Bird flu triggers devastating loss of young elephant seals in Argentina

Animal News : Bird flu triggers devastating loss of young elephant seals in Argentina

More than 1300 young elephant seals have died due to bird flu in Argentina, the Wildlife Conservation Society (WCS) reported. This is the first time the bird flu virus has caused mass fatalities among seals in the country.

The animals were found dead along the shores of the Valdés Peninsula in the southern province of Chubut. Laboratory tests confirmed that the baby elephant seals fell victim to the H5N1 bird flu virus. The virus has also affected seagulls and various other birds.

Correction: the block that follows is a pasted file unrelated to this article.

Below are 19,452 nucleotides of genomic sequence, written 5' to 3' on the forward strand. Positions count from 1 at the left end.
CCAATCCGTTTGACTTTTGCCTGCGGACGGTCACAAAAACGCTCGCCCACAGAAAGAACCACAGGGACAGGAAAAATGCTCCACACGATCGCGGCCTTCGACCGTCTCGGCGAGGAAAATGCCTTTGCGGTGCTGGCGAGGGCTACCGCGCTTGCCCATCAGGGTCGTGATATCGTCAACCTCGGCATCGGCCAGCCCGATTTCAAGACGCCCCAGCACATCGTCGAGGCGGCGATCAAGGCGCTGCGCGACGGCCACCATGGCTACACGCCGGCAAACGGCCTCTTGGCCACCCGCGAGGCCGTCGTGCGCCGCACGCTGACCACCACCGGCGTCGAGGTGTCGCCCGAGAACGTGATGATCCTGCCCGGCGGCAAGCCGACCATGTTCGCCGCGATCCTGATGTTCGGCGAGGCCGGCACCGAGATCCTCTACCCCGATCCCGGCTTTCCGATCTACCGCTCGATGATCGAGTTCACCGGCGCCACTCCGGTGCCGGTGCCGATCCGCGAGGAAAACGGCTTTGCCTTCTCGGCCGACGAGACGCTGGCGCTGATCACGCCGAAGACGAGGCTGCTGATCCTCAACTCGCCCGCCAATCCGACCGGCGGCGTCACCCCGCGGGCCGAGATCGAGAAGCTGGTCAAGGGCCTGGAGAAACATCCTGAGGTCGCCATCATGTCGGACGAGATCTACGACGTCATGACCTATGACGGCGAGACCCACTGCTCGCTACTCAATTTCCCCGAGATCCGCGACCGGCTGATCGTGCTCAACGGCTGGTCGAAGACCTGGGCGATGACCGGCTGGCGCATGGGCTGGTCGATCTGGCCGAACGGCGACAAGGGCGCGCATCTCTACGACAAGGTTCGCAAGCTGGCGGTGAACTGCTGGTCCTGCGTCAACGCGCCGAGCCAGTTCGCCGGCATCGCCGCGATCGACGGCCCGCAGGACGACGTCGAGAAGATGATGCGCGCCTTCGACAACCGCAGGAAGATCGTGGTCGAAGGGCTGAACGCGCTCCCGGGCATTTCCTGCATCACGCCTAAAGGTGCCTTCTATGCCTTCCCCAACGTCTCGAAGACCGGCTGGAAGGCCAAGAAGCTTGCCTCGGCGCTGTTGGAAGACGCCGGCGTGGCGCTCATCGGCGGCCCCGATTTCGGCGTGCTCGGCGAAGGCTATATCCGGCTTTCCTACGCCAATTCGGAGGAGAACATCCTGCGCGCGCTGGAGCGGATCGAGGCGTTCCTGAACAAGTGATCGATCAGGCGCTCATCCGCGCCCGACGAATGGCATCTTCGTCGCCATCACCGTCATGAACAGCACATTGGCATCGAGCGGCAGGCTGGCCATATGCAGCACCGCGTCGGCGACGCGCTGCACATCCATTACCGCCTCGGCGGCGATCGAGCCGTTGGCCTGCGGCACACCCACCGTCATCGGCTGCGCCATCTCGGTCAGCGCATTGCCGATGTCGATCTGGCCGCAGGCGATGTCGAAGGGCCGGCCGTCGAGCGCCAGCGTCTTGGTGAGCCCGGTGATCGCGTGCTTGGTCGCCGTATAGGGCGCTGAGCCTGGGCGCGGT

Under typical circumstances, the mortality rate for newborn elephant seals is 1 percent. However, the spread of the bird flu virus has led to a mortality rate ranging from 56 to 74 percent this year.

There is little information available on adult seals. The WCS has started a mission to combat the virus’s spread among both animal and human populations.

South Georgia, a British island in the southern Atlantic Ocean and often considered an extension of Antarctica, is home to the world’s largest breeding colony of elephant seals.

Recently, confirmed cases of H5N1 infection have emerged among the island’s bird population, sparking fears that the tens of thousands of seals living there may also be affected. The virus’s potential transmission by seabirds to the mainland of Antarctica and other surrounding islands is a significant concern.

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